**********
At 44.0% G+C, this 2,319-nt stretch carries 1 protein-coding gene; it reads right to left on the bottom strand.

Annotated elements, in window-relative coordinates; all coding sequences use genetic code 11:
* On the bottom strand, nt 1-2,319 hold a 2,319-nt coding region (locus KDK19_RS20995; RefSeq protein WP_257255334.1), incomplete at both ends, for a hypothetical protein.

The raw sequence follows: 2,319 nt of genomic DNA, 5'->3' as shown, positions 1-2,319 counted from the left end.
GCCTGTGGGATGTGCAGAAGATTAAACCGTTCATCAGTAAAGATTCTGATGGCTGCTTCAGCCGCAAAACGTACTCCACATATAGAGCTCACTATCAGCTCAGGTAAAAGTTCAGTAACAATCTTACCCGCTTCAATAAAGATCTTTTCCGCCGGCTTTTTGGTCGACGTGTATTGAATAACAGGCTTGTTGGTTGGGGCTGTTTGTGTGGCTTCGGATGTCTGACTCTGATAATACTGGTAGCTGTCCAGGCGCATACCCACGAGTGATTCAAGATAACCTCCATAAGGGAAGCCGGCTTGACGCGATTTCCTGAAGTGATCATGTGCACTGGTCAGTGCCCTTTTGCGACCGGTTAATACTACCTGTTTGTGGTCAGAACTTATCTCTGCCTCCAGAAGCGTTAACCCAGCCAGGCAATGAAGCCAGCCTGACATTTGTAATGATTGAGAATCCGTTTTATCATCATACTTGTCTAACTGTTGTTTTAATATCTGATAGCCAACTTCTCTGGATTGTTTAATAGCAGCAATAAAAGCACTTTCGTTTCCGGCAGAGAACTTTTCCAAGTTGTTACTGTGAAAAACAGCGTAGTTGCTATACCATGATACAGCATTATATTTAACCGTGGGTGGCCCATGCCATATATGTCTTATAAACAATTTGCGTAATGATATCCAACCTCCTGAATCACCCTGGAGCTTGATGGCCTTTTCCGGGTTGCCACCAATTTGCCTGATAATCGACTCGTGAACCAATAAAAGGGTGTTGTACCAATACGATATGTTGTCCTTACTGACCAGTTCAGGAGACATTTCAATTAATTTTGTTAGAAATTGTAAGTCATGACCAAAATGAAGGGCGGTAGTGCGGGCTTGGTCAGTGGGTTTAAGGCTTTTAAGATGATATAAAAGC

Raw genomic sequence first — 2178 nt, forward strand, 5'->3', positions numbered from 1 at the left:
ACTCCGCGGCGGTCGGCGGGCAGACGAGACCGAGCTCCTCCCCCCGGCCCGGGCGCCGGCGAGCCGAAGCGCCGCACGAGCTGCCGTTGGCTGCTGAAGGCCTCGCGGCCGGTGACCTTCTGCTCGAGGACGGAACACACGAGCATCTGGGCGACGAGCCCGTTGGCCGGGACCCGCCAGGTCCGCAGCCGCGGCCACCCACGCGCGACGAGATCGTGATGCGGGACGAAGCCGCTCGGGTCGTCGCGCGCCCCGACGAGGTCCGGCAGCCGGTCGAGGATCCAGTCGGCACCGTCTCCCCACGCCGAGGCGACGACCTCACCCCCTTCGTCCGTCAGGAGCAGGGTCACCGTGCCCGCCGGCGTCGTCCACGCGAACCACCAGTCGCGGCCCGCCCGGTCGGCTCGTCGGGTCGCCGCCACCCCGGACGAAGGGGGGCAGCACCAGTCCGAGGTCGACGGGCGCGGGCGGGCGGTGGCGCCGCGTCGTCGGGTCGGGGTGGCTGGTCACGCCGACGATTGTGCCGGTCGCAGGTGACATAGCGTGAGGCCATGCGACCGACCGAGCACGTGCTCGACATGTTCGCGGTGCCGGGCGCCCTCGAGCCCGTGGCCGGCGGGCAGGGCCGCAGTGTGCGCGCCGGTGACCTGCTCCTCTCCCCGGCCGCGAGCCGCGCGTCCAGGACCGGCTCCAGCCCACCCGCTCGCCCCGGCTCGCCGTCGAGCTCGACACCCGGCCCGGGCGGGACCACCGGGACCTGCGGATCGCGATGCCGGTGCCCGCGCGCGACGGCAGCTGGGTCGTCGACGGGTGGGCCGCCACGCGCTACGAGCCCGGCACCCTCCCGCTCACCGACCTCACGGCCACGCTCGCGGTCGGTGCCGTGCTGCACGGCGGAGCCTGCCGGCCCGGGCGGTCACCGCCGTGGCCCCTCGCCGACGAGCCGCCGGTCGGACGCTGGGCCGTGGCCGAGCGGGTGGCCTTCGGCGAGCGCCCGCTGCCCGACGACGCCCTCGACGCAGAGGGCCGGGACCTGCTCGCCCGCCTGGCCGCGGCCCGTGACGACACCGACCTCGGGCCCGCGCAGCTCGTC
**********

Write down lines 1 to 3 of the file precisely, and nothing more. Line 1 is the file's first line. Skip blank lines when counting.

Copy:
At 44.0% G+C, this 2,319-nt stretch carries 1 protein-coding gene; it reads right to left on the bottom strand.

Annotated elements, in window-relative coordinates; all coding sequences use genetic code 11:
* On the bottom strand, nt 1-2,319 hold a 2,319-nt coding region (locus KDK19_RS20995; RefSeq protein WP_257255334.1), incomplete at both ends, for a hypothetical protein.